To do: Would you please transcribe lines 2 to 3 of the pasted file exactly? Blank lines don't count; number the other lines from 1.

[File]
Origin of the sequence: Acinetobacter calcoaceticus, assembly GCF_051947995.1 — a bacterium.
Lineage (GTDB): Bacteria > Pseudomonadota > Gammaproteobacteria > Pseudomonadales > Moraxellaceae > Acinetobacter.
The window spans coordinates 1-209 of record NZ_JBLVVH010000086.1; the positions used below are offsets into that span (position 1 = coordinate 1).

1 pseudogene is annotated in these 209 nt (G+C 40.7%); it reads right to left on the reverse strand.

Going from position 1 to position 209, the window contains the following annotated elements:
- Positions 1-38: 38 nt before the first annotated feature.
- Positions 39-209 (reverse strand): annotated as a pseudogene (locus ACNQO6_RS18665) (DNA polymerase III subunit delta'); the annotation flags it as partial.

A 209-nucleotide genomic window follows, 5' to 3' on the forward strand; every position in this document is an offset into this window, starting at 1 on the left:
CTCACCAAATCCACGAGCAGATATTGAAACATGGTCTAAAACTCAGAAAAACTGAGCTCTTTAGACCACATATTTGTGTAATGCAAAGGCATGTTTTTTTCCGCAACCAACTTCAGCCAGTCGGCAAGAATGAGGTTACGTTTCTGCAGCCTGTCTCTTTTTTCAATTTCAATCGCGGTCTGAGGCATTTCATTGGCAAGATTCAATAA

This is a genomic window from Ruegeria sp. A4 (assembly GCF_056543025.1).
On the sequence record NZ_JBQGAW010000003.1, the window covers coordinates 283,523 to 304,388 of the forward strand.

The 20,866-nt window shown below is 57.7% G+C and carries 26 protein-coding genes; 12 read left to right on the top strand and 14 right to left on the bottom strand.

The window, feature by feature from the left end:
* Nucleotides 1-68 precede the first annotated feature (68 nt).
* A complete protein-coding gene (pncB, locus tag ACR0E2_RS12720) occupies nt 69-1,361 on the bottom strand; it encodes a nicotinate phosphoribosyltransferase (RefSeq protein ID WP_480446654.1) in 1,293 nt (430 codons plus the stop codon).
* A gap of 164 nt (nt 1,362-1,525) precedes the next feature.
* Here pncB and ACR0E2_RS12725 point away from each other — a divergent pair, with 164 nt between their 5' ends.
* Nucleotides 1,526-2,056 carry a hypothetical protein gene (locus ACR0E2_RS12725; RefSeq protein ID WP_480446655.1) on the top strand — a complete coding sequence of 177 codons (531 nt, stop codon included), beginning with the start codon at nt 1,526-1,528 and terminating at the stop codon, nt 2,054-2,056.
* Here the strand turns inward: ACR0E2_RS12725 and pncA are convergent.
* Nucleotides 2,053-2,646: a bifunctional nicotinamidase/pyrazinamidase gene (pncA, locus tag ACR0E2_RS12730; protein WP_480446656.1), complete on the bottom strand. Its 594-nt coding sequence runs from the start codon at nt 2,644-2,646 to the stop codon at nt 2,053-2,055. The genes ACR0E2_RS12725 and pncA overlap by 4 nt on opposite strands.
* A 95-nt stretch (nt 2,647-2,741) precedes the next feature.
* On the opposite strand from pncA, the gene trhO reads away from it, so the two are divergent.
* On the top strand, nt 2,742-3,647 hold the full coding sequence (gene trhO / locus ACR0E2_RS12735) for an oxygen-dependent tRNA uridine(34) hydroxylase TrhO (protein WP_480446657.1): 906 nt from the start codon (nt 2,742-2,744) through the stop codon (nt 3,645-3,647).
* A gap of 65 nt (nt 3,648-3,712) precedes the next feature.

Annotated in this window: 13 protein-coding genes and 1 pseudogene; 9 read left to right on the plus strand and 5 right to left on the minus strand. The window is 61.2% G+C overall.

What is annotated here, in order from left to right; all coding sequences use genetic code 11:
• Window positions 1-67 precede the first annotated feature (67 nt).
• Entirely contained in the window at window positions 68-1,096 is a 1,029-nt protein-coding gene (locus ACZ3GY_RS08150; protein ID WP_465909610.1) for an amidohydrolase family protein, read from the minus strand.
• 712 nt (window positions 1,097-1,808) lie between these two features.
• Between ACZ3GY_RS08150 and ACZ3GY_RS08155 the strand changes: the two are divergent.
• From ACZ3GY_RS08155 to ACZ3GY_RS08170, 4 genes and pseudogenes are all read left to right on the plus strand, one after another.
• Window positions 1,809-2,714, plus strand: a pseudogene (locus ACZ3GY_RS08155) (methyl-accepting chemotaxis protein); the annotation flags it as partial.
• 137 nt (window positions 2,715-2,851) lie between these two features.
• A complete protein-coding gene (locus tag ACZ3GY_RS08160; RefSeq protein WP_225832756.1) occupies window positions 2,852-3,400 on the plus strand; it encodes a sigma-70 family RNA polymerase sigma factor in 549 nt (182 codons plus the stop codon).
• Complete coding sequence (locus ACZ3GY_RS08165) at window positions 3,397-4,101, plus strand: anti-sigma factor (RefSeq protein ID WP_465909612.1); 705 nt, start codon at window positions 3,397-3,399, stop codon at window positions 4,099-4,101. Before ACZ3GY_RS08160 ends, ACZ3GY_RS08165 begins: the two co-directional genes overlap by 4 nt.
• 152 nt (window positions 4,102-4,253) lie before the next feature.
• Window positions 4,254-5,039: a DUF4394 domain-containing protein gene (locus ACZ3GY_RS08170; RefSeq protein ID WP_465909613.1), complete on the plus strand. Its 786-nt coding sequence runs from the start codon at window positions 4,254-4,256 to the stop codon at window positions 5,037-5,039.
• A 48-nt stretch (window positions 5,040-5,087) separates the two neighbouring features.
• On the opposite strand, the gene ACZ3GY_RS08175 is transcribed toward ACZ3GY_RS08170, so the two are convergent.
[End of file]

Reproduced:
Lineage (GTDB): Bacteria > Pseudomonadota > Gammaproteobacteria > Pseudomonadales > Moraxellaceae > Acinetobacter.
The window spans coordinates 1-209 of record NZ_JBLVVH010000086.1; the positions used below are offsets into that span (position 1 = coordinate 1).